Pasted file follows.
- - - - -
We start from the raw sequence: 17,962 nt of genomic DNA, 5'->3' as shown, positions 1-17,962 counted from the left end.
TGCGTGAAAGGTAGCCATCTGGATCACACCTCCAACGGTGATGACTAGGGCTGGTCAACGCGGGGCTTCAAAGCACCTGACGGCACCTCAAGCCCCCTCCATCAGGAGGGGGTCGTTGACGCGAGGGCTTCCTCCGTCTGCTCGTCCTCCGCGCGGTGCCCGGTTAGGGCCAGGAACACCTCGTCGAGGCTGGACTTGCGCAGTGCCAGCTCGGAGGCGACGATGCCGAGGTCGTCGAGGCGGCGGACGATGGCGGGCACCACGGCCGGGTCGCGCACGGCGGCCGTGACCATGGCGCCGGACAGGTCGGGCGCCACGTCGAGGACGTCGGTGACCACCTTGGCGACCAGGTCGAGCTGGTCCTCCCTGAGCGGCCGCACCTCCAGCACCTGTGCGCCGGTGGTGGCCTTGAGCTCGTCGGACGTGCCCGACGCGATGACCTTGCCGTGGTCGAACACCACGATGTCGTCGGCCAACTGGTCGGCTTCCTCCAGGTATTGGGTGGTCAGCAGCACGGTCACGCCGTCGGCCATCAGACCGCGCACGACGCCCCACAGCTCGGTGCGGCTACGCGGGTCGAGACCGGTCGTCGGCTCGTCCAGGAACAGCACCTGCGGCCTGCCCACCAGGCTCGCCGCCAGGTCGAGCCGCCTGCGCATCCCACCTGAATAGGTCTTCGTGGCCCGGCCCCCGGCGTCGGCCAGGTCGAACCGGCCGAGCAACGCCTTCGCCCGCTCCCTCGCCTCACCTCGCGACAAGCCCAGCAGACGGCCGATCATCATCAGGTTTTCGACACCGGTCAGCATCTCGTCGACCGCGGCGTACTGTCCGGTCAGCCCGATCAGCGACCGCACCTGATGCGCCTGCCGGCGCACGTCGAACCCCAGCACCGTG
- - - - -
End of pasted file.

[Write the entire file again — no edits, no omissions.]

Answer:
We start from the raw sequence: 17,962 nt of genomic DNA, 5'->3' as shown, positions 1-17,962 counted from the left end.
TGCGTGAAAGGTAGCCATCTGGATCACACCTCCAACGGTGATGACTAGGGCTGGTCAACGCGGGGCTTCAAAGCACCTGACGGCACCTCAAGCCCCCTCCATCAGGAGGGGGTCGTTGACGCGAGGGCTTCCTCCGTCTGCTCGTCCTCCGCGCGGTGCCCGGTTAGGGCCAGGAACACCTCGTCGAGGCTGGACTTGCGCAGTGCCAGCTCGGAGGCGACGATGCCGAGGTCGTCGAGGCGGCGGACGATGGCGGGCACCACGGCCGGGTCGCGCACGGCGGCCGTGACCATGGCGCCGGACAGGTCGGGCGCCACGTCGAGGACGTCGGTGACCACCTTGGCGACCAGGTCGAGCTGGTCCTCCCTGAGCGGCCGCACCTCCAGCACCTGTGCGCCGGTGGTGGCCTTGAGCTCGTCGGACGTGCCCGACGCGATGACCTTGCCGTGGTCGAACACCACGATGTCGTCGGCCAACTGGTCGGCTTCCTCCAGGTATTGGGTGGTCAGCAGCACGGTCACGCCGTCGGCCATCAGACCGCGCACGACGCCCCACAGCTCGGTGCGGCTACGCGGGTCGAGACCGGTCGTCGGCTCGTCCAGGAACAGCACCTGCGGCCTGCCCACCAGGCTCGCCGCCAGGTCGAGCCGCCTGCGCATCCCACCTGAATAGGTCTTCGTGGCCCGGCCCCCGGCGTCGGCCAGGTCGAACCGGCCGAGCAACGCCTTCGCCCGCTCCCTCGCCTCACCTCGCGACAAGCCCAGCAGACGGCCGATCATCATCAGGTTTTCGACACCGGTCAGCATCTCGTCGACCGCGGCGTACTGTCCGGTCAGCCCGATCAGCGACCGCACCTGATGCGCCTGCCGGCGCACGTCGAACCCCAGCACCGTG